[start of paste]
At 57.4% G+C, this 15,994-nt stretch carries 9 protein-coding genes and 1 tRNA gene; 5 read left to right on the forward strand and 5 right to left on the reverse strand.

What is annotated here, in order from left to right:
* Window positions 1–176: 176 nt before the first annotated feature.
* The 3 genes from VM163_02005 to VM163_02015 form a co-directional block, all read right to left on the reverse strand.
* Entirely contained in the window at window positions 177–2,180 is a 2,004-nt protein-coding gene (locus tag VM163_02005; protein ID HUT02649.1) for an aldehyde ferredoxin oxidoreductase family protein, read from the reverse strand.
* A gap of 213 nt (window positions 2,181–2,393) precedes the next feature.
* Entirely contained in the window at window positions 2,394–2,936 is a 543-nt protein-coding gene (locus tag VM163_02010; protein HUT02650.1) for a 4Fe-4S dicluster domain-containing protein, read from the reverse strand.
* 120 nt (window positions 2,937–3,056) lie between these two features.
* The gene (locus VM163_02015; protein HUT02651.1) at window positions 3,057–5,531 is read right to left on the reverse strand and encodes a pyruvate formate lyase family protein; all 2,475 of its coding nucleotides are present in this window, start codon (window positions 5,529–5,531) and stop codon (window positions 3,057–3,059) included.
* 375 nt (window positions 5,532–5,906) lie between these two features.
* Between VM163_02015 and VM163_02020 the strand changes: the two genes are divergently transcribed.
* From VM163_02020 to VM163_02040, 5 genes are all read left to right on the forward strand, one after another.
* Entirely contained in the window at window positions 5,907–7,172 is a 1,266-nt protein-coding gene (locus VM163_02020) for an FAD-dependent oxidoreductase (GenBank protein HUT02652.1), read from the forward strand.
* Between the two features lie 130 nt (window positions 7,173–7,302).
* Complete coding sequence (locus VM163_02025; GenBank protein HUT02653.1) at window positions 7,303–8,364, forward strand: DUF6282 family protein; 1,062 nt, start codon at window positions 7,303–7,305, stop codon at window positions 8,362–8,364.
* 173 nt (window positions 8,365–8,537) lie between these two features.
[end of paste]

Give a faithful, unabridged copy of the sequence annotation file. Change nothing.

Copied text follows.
At 57.4% G+C, this 15,994-nt stretch carries 9 protein-coding genes and 1 tRNA gene; 5 read left to right on the forward strand and 5 right to left on the reverse strand.

What is annotated here, in order from left to right:
* Window positions 1–176: 176 nt before the first annotated feature.
* The 3 genes from VM163_02005 to VM163_02015 form a co-directional block, all read right to left on the reverse strand.
* Entirely contained in the window at window positions 177–2,180 is a 2,004-nt protein-coding gene (locus tag VM163_02005; protein ID HUT02649.1) for an aldehyde ferredoxin oxidoreductase family protein, read from the reverse strand.
* A gap of 213 nt (window positions 2,181–2,393) precedes the next feature.
* Entirely contained in the window at window positions 2,394–2,936 is a 543-nt protein-coding gene (locus tag VM163_02010; protein HUT02650.1) for a 4Fe-4S dicluster domain-containing protein, read from the reverse strand.
* 120 nt (window positions 2,937–3,056) lie between these two features.
* The gene (locus VM163_02015; protein HUT02651.1) at window positions 3,057–5,531 is read right to left on the reverse strand and encodes a pyruvate formate lyase family protein; all 2,475 of its coding nucleotides are present in this window, start codon (window positions 5,529–5,531) and stop codon (window positions 3,057–3,059) included.
* 375 nt (window positions 5,532–5,906) lie between these two features.
* Between VM163_02015 and VM163_02020 the strand changes: the two genes are divergently transcribed.
* From VM163_02020 to VM163_02040, 5 genes are all read left to right on the forward strand, one after another.
* Entirely contained in the window at window positions 5,907–7,172 is a 1,266-nt protein-coding gene (locus VM163_02020) for an FAD-dependent oxidoreductase (GenBank protein HUT02652.1), read from the forward strand.
* Between the two features lie 130 nt (window positions 7,173–7,302).
* Complete coding sequence (locus VM163_02025; GenBank protein HUT02653.1) at window positions 7,303–8,364, forward strand: DUF6282 family protein; 1,062 nt, start codon at window positions 7,303–7,305, stop codon at window positions 8,362–8,364.
* 173 nt (window positions 8,365–8,537) lie between these two features.